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Break on Through : The Life and Death of Jim Morrison Paperback – 29 Nov 1991

4.7 out of 5 stars 7 customer reviews

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Product details

  • Paperback: 544 pages
  • Publisher: Plexus Publishing Ltd; New edition edition (29 Nov. 1991)
  • Language: English
  • ISBN-10: 0859651789
  • ISBN-13: 978-0859651783
  • Product Dimensions: 15.5 x 3.9 x 23 cm
  • Average Customer Review: 4.7 out of 5 stars  See all reviews (7 customer reviews)
  • Amazon Bestsellers Rank: 430,161 in Books (See Top 100 in Books)

Product Description

Review

'This is undeniably an excellent...history of The Doors - probably the best so far' New Musical Express -- New Musical Express


Customer Reviews

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By E. A Solinas HALL OF FAMETOP 500 REVIEWER on 18 Jan. 2006
Format: Paperback
Mad poet. Adored icon. Wild rocker. Alcoholic genius. Brilliant musician. Jim Morrison died in 1971, but his legend still sits among us.

With people who are brilliant and badly-behaved, as Morrison was, it's difficult to get a balanced view that seems like an actual person. But James Riordan's "Break On Through: The Life and Death of Jim Morrison" manages to do just that.

James Douglas Morrison was an army brat, intelligent and well-read, who began to blossom into a poet and musician in college. He went on to become the singer/frontman of the band "The Doors," adding his outstanding poetry-like songwriting to his bandmates' equally outstanding musical skills. Soon they were a massively popular rock band.

But Morrison had other facets as well: He was attracted to the bizarre, and could be cruel, sweet, loving, strange, and often drunken and loutish. He was also contradictory: He sought notice as a poet, but was still mainly known as a rock star; he slept around and handfasted a rock critic, but always stayed with girlfriend Pamela Courson. After living on the edge for years, Jim passed away in Paris, under strange circumstances.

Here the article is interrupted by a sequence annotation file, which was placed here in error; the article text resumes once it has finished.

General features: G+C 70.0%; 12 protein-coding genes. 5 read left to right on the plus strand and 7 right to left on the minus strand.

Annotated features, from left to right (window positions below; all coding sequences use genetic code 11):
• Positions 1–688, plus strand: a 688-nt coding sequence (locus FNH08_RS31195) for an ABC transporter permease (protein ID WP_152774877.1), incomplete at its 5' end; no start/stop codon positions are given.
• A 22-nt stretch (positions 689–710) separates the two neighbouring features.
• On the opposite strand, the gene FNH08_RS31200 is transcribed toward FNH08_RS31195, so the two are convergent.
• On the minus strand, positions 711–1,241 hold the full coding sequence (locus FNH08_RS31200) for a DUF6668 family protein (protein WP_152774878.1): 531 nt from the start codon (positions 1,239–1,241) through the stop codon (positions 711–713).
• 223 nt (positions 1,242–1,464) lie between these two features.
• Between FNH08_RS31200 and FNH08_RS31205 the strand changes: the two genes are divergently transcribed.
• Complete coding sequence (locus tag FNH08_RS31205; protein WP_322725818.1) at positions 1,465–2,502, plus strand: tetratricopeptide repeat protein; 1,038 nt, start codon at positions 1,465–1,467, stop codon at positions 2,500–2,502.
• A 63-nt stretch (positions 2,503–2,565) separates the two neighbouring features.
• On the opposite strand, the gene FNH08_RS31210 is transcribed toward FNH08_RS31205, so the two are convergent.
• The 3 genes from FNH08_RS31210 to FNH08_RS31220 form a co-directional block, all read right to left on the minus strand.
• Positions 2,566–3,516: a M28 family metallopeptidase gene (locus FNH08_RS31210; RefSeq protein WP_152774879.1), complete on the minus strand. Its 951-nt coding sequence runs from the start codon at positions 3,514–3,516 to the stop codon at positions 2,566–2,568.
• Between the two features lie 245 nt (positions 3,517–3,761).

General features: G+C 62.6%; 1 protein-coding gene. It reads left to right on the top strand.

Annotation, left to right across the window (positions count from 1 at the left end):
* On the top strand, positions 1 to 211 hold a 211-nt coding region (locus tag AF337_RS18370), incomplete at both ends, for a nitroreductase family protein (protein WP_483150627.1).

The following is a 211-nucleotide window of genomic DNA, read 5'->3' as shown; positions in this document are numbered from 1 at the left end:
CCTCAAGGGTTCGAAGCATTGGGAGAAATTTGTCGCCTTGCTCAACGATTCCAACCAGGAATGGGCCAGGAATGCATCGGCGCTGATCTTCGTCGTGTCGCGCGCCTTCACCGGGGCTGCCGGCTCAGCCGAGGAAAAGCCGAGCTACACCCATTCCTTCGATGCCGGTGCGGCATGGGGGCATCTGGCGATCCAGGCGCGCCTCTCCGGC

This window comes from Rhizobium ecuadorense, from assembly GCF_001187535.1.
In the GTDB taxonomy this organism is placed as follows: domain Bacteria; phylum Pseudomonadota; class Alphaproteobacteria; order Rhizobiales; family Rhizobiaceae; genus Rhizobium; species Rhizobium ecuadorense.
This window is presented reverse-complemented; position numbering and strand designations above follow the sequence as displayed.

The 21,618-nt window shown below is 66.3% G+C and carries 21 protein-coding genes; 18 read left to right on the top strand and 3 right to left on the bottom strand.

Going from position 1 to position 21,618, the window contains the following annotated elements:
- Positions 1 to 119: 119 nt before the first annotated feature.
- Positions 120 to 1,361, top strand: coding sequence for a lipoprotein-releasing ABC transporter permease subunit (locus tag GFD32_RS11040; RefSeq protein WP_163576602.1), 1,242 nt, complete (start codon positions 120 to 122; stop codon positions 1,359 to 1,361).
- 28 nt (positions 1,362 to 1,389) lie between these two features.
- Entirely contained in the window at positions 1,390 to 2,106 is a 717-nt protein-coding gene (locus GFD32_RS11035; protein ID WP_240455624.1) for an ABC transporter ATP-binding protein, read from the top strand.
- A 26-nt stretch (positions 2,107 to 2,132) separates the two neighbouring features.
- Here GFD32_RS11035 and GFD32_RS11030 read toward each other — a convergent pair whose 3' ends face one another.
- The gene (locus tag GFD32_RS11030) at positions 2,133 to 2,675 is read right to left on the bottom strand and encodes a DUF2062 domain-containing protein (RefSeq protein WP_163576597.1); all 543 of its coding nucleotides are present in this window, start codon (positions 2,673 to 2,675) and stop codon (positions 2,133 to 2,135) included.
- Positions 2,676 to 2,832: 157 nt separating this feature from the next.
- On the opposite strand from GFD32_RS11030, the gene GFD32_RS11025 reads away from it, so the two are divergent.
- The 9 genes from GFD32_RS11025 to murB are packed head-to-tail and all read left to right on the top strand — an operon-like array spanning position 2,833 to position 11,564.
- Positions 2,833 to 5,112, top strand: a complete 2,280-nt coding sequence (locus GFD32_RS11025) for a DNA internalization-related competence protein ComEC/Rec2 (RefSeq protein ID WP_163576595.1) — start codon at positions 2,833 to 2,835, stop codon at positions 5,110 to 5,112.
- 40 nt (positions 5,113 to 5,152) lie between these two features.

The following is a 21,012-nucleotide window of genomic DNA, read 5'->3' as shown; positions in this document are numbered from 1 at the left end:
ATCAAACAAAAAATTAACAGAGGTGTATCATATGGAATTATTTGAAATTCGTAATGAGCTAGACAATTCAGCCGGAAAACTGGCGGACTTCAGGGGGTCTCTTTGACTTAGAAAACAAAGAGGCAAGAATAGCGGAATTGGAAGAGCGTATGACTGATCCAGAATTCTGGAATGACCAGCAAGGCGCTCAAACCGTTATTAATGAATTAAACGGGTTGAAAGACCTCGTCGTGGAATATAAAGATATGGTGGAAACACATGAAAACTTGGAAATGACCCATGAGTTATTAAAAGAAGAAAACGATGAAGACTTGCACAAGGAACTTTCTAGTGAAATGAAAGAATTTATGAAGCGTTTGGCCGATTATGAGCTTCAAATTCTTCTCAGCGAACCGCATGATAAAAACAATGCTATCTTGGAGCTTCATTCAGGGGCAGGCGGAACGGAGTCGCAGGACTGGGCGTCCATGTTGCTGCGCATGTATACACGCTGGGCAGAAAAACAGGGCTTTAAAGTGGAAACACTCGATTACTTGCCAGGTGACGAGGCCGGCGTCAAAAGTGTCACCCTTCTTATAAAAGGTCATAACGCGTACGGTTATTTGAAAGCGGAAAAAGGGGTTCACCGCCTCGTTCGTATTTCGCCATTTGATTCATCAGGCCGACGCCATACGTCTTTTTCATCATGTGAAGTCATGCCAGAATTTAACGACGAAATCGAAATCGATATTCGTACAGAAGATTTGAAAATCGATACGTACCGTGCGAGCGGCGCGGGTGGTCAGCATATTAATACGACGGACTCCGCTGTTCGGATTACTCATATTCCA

Most biographies of Jim Morrison err on one side or another. Either they portray him as a sadistic, drunken lout, or they show him as a transcendent gentleman. The truth isn't usually that simple, and neither was Morrison. And Riordan shows us the different sides of Morrison's personality -- good and bad, together.

Like Morrison himself, the book has its contradictions: There is a somewhat fannish tone to the some of the writing. On the other hand, it's willing to acknowledge that Morrison could be lewd, weird, obnoxious and drunken.
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Format: Paperback
I have now been interested in Jim Morrison and The Doors for about a year, and I've already read several books. This might be the best. As the others seem to cross out the bad parts of Morrison and the group, this book goes through every part of this amazing story without hesitating. The only thing this book lacks in comparison to "No One Here Gets Out Alive" is Morrison's childhood. I feel "Break On Through" is a better book though, because it looks at both aspects of Morrison's life. This might be the cause of the writers not being personally close to Morrison, which for instance Ray Manzarek was, and his book has proven to be very faulty. "Break On Through" also has short historical notes, where other large happenings at the time are put in between The Doors' story, and the subtle use of Morrison's poetic lines incorporated in the text is great. If you are only remotely interested in The Doors, buy this book! If you are a huge fan like me, buy this book, and read the others too, to get a larger image of what The Doors and Jim Morrison really was about.
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Format: Paperback Verified Purchase
A heavy tale from one of the most poetic humans to have lived. A huge book considering the short life, telling of a life well-lived. One to pick up and put down at will, but essential reading for anyone who wants to understand the mind and meanderings of a supreme being.
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By A Customer on 29 Nov. 2001
Format: Paperback
After reading this book as a Morrison/Doors fan, you know there is nothing more to ad. There is still a lot of nonsense going around; if he is still alive or not. But even if he is; he obviously wants to be left alone. My suggestion to a fan: buy the cd's, read his poetry, and get this great book. If you want more photographs, well do buy the other biographies. But for the photographs only. This book is all you really need. It's simply a great book! Enjoy.
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